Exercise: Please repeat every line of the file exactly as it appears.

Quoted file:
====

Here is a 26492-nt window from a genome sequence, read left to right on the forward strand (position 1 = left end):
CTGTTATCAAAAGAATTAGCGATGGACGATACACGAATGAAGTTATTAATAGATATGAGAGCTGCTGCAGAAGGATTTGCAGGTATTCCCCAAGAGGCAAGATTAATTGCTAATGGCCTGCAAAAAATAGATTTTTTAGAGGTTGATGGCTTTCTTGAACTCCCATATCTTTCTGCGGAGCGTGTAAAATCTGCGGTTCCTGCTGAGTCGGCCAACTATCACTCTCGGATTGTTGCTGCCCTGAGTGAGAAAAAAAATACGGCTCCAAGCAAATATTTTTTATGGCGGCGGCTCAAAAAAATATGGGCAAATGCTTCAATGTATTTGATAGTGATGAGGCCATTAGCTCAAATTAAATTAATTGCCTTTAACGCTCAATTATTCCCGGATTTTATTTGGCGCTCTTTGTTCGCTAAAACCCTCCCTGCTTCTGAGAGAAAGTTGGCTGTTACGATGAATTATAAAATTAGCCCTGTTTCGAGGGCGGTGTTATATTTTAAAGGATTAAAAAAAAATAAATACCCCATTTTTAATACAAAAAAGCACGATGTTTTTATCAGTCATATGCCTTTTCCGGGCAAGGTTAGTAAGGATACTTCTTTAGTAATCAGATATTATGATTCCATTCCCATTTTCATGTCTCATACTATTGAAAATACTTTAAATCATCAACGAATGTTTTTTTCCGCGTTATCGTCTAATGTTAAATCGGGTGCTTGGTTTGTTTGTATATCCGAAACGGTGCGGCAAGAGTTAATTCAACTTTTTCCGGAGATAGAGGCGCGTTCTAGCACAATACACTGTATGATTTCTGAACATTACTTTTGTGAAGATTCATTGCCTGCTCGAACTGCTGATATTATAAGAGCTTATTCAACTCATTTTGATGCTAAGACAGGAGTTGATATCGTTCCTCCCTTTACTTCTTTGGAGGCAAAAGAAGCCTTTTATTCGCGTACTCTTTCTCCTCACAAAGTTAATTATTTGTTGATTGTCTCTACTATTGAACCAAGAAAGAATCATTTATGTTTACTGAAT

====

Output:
Here is a 26492-nt window from a genome sequence, read left to right on the forward strand (position 1 = left end):
CTGTTATCAAAAGAATTAGCGATGGACGATACACGAATGAAGTTATTAATAGATATGAGAGCTGCTGCAGAAGGATTTGCAGGTATTCCCCAAGAGGCAAGATTAATTGCTAATGGCCTGCAAAAAATAGATTTTTTAGAGGTTGATGGCTTTCTTGAACTCCCATATCTTTCTGCGGAGCGTGTAAAATCTGCGGTTCCTGCTGAGTCGGCCAACTATCACTCTCGGATTGTTGCTGCCCTGAGTGAGAAAAAAAATACGGCTCCAAGCAAATATTTTTTATGGCGGCGGCTCAAAAAAATATGGGCAAATGCTTCAATGTATTTGATAGTGATGAGGCCATTAGCTCAAATTAAATTAATTGCCTTTAACGCTCAATTATTCCCGGATTTTATTTGGCGCTCTTTGTTCGCTAAAACCCTCCCTGCTTCTGAGAGAAAGTTGGCTGTTACGATGAATTATAAAATTAGCCCTGTTTCGAGGGCGGTGTTATATTTTAAAGGATTAAAAAAAAATAAATACCCCATTTTTAATACAAAAAAGCACGATGTTTTTATCAGTCATATGCCTTTTCCGGGCAAGGTTAGTAAGGATACTTCTTTAGTAATCAGATATTATGATTCCATTCCCATTTTCATGTCTCATACTATTGAAAATACTTTAAATCATCAACGAATGTTTTTTTCCGCGTTATCGTCTAATGTTAAATCGGGTGCTTGGTTTGTTTGTATATCCGAAACGGTGCGGCAAGAGTTAATTCAACTTTTTCCGGAGATAGAGGCGCGTTCTAGCACAATACACTGTATGATTTCTGAACATTACTTTTGTGAAGATTCATTGCCTGCTCGAACTGCTGATATTATAAGAGCTTATTCAACTCATTTTGATGCTAAGACAGGAGTTGATATCGTTCCTCCCTTTACTTCTTTGGAGGCAAAAGAAGCCTTTTATTCGCGTACTCTTTCTCCTCACAAAGTTAATTATTTGTTGATTGTCTCTACTATTGAACCAAGAAAGAATCATTTATGTTTACTGAAT